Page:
UPS system runtimes can be extended with external batteries and load shedding. However, for long term power outages generators are essential to keep equipment running.
Monitoring, Control and Management ?
Manual readings on a static report are no longer valid for today’s complex data center operations. Real-time data acquisition/monitoring, and ability to access and manage equipment remotely are a necessity to optimize their operations and avoid potential downtime.
Vertiv’s infrastructure monitoring, intelligent controls and centralized management systems work together to increase equipment availability, utilization and efficiency. IT departments can monitor/manage the UPS devices temperature, power, available runtime, current load and battery condition from anywhere and receive alerts if something goes wrong.
What input and output power do you need?
UPS Input: Before purchasing, make sure to determine the site’s electrical status of incoming utility, switchgear, panel-boards, voltage, loading, and dedicated circuit needs. This will help insure that the correct UPS device is chosen for your specific environment. It is also essential prior to buying that the UPS system will be able to connect to a compatible AC circuit.
UPS Output: Determining the distribution of power that you require ensures that UPS output matches the number of circuits, distance, and voltage requirements of your equipment.
What type of support and warranty is offered on a UPS?
Vertiv offers the industry’s best warranty. Their products come with a two year warranty and advanced UPS replacement in the event of any problems. An optional one year and three year extended warranty is also available for certain models which includes on-site system start up by a certified Vertiv Network Engineer, regular preventative maintenance, and on-site service incase a problem occurs.
Where do you plan to install the UPS System?
UPS systems come in a variety of sizes and formats from small desktop models to larger tower and rack-mount systems.Vertiv Racks can be used in conjunction to provide a compact and flexible spacing solution to meet changing room demands.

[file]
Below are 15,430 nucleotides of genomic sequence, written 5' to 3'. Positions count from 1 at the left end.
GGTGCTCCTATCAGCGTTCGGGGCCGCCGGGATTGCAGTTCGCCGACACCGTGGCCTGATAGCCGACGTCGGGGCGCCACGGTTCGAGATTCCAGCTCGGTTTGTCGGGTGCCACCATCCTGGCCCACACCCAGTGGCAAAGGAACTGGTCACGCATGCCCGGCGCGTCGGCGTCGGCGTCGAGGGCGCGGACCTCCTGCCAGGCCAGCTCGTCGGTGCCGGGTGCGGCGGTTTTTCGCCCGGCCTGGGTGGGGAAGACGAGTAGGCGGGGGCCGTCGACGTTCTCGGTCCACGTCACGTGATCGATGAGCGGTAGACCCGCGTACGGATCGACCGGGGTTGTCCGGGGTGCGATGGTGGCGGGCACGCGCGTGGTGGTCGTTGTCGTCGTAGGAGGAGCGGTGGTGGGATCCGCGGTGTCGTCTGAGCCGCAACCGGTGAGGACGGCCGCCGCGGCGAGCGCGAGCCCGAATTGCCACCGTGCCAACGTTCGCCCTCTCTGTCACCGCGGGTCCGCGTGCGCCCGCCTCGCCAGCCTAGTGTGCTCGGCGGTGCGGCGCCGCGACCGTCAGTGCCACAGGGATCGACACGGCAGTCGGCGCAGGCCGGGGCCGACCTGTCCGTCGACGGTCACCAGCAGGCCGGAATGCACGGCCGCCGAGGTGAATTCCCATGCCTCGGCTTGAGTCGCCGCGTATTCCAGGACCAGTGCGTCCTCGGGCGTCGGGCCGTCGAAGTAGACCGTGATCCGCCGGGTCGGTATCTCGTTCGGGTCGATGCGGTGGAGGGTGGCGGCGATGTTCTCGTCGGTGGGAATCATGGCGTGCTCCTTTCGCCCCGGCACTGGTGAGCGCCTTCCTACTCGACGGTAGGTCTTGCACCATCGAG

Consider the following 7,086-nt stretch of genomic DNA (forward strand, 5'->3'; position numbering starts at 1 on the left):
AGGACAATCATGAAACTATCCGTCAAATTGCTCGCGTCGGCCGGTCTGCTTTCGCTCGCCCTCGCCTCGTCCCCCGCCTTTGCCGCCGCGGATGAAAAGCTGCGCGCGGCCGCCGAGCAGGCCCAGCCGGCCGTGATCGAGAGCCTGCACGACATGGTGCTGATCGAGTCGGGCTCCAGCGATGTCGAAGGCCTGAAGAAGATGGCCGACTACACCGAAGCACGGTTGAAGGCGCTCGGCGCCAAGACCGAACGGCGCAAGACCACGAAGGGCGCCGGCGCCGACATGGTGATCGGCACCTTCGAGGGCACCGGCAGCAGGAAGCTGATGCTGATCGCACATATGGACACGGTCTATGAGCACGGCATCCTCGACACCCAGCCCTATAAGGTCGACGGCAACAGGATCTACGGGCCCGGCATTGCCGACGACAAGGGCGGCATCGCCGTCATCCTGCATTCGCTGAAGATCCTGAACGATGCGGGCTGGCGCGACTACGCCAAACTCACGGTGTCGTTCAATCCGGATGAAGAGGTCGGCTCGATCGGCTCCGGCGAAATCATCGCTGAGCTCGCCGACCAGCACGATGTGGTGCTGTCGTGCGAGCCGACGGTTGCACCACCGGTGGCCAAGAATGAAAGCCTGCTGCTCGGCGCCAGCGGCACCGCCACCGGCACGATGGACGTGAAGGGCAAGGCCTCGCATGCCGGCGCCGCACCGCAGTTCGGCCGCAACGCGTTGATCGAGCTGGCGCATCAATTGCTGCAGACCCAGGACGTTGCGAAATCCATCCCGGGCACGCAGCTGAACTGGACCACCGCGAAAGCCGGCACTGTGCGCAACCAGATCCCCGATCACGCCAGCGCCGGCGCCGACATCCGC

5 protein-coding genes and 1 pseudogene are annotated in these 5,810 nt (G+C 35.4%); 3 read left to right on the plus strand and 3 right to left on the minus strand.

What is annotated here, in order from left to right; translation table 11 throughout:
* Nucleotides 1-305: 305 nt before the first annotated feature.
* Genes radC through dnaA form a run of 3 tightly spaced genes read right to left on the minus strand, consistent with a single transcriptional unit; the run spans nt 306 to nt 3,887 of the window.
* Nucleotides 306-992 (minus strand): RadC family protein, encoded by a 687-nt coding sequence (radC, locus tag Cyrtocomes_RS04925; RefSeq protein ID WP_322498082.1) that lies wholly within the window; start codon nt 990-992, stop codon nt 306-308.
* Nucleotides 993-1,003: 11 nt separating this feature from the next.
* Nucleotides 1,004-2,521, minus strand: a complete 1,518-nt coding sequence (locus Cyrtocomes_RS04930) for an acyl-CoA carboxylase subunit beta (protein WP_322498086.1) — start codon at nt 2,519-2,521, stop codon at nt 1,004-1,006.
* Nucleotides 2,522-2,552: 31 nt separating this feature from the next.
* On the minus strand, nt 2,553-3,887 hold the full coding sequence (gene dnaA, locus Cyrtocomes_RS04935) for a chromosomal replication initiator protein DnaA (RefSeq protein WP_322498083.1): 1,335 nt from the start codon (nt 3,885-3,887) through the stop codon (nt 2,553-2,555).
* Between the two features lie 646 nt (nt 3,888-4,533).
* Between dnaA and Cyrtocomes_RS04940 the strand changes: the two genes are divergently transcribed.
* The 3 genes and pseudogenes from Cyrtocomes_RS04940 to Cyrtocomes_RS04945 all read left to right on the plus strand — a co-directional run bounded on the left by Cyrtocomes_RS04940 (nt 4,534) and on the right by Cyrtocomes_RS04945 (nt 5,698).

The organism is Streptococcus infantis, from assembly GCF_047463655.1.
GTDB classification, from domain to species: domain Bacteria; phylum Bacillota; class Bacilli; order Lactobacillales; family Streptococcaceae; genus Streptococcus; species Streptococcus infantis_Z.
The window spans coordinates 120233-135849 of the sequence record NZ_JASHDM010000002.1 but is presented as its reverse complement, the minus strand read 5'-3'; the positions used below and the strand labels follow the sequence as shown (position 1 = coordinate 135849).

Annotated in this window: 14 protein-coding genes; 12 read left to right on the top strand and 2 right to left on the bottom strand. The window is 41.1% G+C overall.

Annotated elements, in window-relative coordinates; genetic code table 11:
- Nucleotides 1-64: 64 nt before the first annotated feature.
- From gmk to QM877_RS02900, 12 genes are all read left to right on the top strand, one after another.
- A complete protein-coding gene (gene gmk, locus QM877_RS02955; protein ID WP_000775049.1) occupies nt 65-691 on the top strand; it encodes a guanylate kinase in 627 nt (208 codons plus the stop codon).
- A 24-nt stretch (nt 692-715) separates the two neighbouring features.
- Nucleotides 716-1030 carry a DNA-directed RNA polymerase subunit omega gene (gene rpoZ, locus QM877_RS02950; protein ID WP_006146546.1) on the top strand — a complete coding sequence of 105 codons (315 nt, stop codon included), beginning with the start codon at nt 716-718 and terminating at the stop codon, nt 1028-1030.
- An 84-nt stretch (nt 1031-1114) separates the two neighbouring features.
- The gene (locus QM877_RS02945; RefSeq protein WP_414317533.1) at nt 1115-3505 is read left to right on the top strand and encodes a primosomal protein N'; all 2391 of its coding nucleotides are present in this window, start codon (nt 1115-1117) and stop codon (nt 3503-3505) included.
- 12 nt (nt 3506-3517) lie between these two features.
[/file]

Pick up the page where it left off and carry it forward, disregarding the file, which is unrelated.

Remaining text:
Rack-mount models can be mounted in standard 19" rack enclosures and can require anywhere from 1U to 12U (U=rack space). They are typically used in server and networking applications.
Tower models stand upright on the ground or on a desk/shelf, and are typically used in network workstations or desktop computer applications.
Vertiv offers a vast range of UPS products from small systems to support desktop computers, through large scale three phase UPS for use in critical applications. Some other UPS systems applications include:
- Personal computers
- Audio/video equipment
- Corporate computer networks
- Security systems
- Emergency systems
- Lighting systems
- Domestic and industrial automation
- Electromedical sector
- Industrial automation
- Critical industrial/civil applications
- Data centers
Popular UPS Systems Stocked at E.B. Horsman & Son
|Number of Outlets||up to 6||up to 6||up to 6||3|
|Automatic Frequency Sensing||The UPS automatically adjusts to the input frequency, 50Hz or 60Hz.||The UPS automatically adjusts to the input frequency, 50hz or 60hz, and can also be programmed to convert from one to the other.||The UPS automatically adjusts to the input frequency, 50hz or 60hz, and can also be programmed to convert from one to the other.||N/A|
|Mounting||Optional telescoping rack rails mount to the sides of the UPS for easy installation into a rack enclosure. A standard tower support base ships with the UPS.||Rack-mountable / external. Rack rails and tower supports are included with system||Rack-mountable / external. Rack rails and tower supports are included with system||Tower|
|Suitable for||PCs, Network workstations, servers, network closets, large network peripherals, VoIP.||Mission critical applications and systems, Network workstations, Servers, IDF/Network closets, large network peripherals, VoIP , work stations||Mission critical applications and systems, Network workstations, Servers, IDF/Network closets, large network peripherals, VoIP , work stations||Professional workstations. Small routers and bridges. Point-of-sale terminals.Other sensitive electronics|
|Battery Run Time (Full Load)||7 minutes||7 minutes||6 minutes||3-5 minutes|
|Battery Recharge Time||6 Hours to 90% capacity after full discharge with 100% load till UPS auto-shutdown||3 hours to 90%||4 hours to 90%||6-8 hours to 90%|
For three-phase UPS devices, please contact the E.B. Horsman & Son Data Communications Division. Our technical staff will gladly work with Vertiv on engineering a three-phase UPS system for your application needs and specifications.
To learn more about Vertiv, a trusted partner of E.B. Horsman & Son for over 20 years, read our Manufacturer Spotlight.
If you require more information on UPS systems contact our technical staff. We will gladly answer any questions you may have and we can ensure you get the right system to protect your critical equipment.
“Your UPS is too important to ‘make do’ with a system that isn’t quite right” - Vertiv